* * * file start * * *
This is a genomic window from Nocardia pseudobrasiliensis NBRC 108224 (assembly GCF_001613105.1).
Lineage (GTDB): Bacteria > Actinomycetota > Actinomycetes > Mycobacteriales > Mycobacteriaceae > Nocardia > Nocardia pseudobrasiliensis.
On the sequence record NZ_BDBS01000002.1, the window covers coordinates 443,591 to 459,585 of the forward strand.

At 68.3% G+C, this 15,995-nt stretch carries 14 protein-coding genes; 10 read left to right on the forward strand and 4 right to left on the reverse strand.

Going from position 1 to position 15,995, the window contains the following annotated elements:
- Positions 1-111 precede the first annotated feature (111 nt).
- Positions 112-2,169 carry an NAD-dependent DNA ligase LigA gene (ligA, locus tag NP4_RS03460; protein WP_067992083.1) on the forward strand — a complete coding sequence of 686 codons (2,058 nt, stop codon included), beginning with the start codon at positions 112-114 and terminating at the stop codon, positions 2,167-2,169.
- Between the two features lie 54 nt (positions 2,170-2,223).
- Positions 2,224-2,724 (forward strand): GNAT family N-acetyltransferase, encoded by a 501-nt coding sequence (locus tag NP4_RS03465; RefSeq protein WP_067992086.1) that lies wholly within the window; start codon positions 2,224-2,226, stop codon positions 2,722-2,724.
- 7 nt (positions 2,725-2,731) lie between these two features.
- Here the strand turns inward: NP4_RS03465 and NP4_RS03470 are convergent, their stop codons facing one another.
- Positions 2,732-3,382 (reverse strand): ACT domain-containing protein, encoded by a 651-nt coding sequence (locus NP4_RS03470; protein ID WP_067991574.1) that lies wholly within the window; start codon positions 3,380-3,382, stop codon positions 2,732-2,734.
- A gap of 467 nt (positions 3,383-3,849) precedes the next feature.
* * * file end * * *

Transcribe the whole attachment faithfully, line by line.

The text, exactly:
This is a genomic window from Nocardia pseudobrasiliensis NBRC 108224 (assembly GCF_001613105.1).
Lineage (GTDB): Bacteria > Actinomycetota > Actinomycetes > Mycobacteriales > Mycobacteriaceae > Nocardia > Nocardia pseudobrasiliensis.
On the sequence record NZ_BDBS01000002.1, the window covers coordinates 443,591 to 459,585 of the forward strand.

At 68.3% G+C, this 15,995-nt stretch carries 14 protein-coding genes; 10 read left to right on the forward strand and 4 right to left on the reverse strand.

Going from position 1 to position 15,995, the window contains the following annotated elements:
- Positions 1-111 precede the first annotated feature (111 nt).
- Positions 112-2,169 carry an NAD-dependent DNA ligase LigA gene (ligA, locus tag NP4_RS03460; protein WP_067992083.1) on the forward strand — a complete coding sequence of 686 codons (2,058 nt, stop codon included), beginning with the start codon at positions 112-114 and terminating at the stop codon, positions 2,167-2,169.
- Between the two features lie 54 nt (positions 2,170-2,223).
- Positions 2,224-2,724 (forward strand): GNAT family N-acetyltransferase, encoded by a 501-nt coding sequence (locus tag NP4_RS03465; RefSeq protein WP_067992086.1) that lies wholly within the window; start codon positions 2,224-2,226, stop codon positions 2,722-2,724.
- 7 nt (positions 2,725-2,731) lie between these two features.
- Here the strand turns inward: NP4_RS03465 and NP4_RS03470 are convergent, their stop codons facing one another.
- Positions 2,732-3,382 (reverse strand): ACT domain-containing protein, encoded by a 651-nt coding sequence (locus NP4_RS03470; protein ID WP_067991574.1) that lies wholly within the window; start codon positions 3,380-3,382, stop codon positions 2,732-2,734.
- A gap of 467 nt (positions 3,383-3,849) precedes the next feature.